One fun thing about having kids is that you have an excuse to play with all the cool things that you had as a kids, sort of reliving old glories. Silly Putty is definitely one of those things, although I will say it is a little harder top dig up a set of funny pages to pry the image off of these days. Still, it is just as stretching and bouncy and weird as ever! Did you ever wonder just where it came from? Wonder no more! Check out this old write up on the miracle goo, via Modern Mechanix!
Continue reading Silly Putty!
I was bored last night and started poking around in the intertubes, when I came across the above HD video. I was intrigued, because I used to play around with and write Mandelbrot software many years ago, on what are now considered hideously slow PCs. Anyway, this fractal is unlike any […]
I have a love/hate relationship with the Himalaya.
I’ll never forget when it first came to our little county’s fair and carnival, with its flashing lights and small passenger cars screaming around on a big hilly circle, loud speakers overhead blaring The Cars, DSOTM and Blondie, and a siren wailing as the cars and passengers screamed faster and faster. And then just when you thought it was over the whole thing came to a stop and went backwards! I absolutely HAD to go on this ride. I eagerly stood in line with my streams of red ride-tickets waiting, scared and excited.
Alas, I was thwarted by the evilest of all carnies, the “You must be THIS tall” troll.
(This post started off as a simple reply to TechieInHell’s question “What’s the best carnival ride?” on his earlier post The-danger-is-fake-the-vomit-is-real, but it quickly spiraled out of control as I recalled the county fair of my youth, and grew into a separate post. Read along if you dare, with this diatribe on “The summer I got my wish”.) Continue reading Favorite Childhood Nightmares – The Himalaya
At this point in the ride, unless you’re at the very top, you just pray that nobody vomits.
Roller Coasters used to come in 2 flavors, Wood and Steel. Both use gravity to pull the ride throughout the layout and for many years after they were introduced were all the same. Up the hill, slowly being
pulled by a heavy, inefficient chain where it was released to travel the length of it layout. Top Thrill Dragster, at Cedar Point uses gravity, but only for the latter half of the ride. The first half of this 30 second ride uses kinetic energy to get the trains down 480 feet of track and up a ridiculous 420’ hill. Continue reading Hydraulic Face Removal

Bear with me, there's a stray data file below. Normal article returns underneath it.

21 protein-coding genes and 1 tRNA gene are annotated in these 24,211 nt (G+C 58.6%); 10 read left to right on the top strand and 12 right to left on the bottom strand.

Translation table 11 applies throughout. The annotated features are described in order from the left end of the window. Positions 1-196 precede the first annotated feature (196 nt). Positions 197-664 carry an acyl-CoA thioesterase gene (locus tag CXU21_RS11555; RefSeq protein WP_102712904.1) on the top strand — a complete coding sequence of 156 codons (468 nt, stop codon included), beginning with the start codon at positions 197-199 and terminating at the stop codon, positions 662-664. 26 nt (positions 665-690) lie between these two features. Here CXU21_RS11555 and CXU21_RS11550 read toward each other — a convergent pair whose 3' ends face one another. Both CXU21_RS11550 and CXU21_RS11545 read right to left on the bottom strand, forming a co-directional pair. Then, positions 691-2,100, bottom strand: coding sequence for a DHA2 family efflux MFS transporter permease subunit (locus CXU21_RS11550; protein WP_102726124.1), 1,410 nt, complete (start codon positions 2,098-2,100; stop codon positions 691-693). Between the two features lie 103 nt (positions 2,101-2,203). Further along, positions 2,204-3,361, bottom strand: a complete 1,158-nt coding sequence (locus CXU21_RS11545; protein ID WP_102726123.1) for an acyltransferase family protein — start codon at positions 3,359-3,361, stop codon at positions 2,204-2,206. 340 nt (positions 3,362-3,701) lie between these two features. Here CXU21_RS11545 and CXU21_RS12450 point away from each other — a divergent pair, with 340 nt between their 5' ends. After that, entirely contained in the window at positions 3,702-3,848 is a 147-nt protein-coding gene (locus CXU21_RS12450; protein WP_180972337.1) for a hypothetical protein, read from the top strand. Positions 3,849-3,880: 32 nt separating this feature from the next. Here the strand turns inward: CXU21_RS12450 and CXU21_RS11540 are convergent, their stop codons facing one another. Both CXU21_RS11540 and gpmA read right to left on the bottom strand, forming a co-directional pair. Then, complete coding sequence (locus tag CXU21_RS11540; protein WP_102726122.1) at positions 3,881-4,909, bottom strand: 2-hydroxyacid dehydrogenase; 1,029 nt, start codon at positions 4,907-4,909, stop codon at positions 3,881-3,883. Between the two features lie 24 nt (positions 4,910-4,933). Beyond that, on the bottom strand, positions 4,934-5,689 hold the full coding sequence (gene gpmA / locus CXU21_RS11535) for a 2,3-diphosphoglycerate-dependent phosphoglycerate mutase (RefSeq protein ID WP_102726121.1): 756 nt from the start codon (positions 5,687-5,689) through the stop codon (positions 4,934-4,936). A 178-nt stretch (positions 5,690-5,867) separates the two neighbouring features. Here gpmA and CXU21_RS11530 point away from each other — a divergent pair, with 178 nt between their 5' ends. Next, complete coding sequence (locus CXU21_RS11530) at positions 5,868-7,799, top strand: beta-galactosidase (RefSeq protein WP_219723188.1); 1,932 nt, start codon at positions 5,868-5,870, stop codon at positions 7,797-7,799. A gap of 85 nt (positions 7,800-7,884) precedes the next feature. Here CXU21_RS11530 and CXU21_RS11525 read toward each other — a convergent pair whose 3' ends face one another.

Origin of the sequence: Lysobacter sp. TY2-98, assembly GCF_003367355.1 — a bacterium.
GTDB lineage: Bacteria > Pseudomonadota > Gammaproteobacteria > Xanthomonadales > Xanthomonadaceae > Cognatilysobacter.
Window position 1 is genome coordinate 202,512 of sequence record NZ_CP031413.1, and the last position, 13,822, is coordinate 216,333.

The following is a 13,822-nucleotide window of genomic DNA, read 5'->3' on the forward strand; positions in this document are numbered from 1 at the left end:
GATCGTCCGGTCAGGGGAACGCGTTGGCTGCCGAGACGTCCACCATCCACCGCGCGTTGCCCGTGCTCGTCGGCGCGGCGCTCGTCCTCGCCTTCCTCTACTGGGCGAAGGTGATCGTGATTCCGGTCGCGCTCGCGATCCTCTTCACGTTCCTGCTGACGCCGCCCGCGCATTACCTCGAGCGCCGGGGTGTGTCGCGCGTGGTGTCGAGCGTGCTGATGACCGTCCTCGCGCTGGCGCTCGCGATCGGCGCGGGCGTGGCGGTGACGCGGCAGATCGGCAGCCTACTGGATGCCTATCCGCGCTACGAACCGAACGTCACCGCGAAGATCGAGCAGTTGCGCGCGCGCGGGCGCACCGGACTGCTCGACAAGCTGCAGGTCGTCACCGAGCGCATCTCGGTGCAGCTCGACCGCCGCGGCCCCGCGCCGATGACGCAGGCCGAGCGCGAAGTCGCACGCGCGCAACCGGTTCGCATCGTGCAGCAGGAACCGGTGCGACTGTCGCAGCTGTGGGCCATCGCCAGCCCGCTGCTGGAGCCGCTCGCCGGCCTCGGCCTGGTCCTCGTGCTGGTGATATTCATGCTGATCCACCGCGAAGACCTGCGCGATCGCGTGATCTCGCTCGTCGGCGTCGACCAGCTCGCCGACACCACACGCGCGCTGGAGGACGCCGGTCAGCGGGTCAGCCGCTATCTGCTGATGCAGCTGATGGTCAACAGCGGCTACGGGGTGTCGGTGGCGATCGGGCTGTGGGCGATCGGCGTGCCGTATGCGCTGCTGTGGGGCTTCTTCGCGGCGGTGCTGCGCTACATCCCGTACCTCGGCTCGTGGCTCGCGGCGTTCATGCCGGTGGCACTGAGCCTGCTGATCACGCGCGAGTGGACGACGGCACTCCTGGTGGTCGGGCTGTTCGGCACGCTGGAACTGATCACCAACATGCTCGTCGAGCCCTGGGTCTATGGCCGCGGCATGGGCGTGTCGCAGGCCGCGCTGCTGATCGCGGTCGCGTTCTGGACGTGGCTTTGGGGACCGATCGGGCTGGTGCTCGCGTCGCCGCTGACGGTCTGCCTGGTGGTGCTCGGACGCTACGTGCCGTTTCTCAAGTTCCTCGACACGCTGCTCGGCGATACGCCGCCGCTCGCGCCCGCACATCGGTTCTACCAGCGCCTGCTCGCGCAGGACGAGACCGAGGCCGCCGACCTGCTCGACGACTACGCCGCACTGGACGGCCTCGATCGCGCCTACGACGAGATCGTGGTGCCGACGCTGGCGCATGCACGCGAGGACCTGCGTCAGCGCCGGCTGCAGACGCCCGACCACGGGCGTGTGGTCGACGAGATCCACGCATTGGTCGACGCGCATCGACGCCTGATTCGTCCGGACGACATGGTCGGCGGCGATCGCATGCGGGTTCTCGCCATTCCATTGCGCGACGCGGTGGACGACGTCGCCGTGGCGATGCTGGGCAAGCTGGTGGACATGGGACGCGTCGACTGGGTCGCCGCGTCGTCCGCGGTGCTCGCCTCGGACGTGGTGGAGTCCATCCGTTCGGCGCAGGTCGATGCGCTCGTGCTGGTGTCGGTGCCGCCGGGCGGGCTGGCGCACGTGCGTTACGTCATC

Yesterday, commentator extraordinair OA5599 left us this juicy little tidbit in response to Friday’s post “Plasma Tweeters”.
The force is strong in this one…
The video description says it all: “A high-voltage arc caused by a 500KV Switch opening up in the Nevada Desert. An enormous Jacob’s Ladder.”
(Reminds me of that one time I electrocuted my sister…)
Before 1960, New York’s taxis were known by their livery. There were the Yellow Cabs, the Checkers, the Red and Whites, etc. However, in the 1960s that all changed. An illegal cottage industry had taken root in the City by the 1960s where non-medallion (unlicensed for taxi) drivers were operating taxi services to […]
Come with me, on a journey to the stars…(click for high-res)
No idea where this originally came from (other than the excellent design blog Phil Are Go!), but I think somebody’s taking the piss here. In their space suit. Though I certainly want a space capsule filled with deli meats.
Try the Fulton Surface-to-Air Recovery System! (STARS)
Also known as Skyhook, this real life extraction technology was featured in the ending of the 1965 James Bond flick “Thunderball” starring good ol Sean Connery, and using an actual CIA Fulton equipped B-17 known affectionately as Evergreen International.
An early concept tested by the […]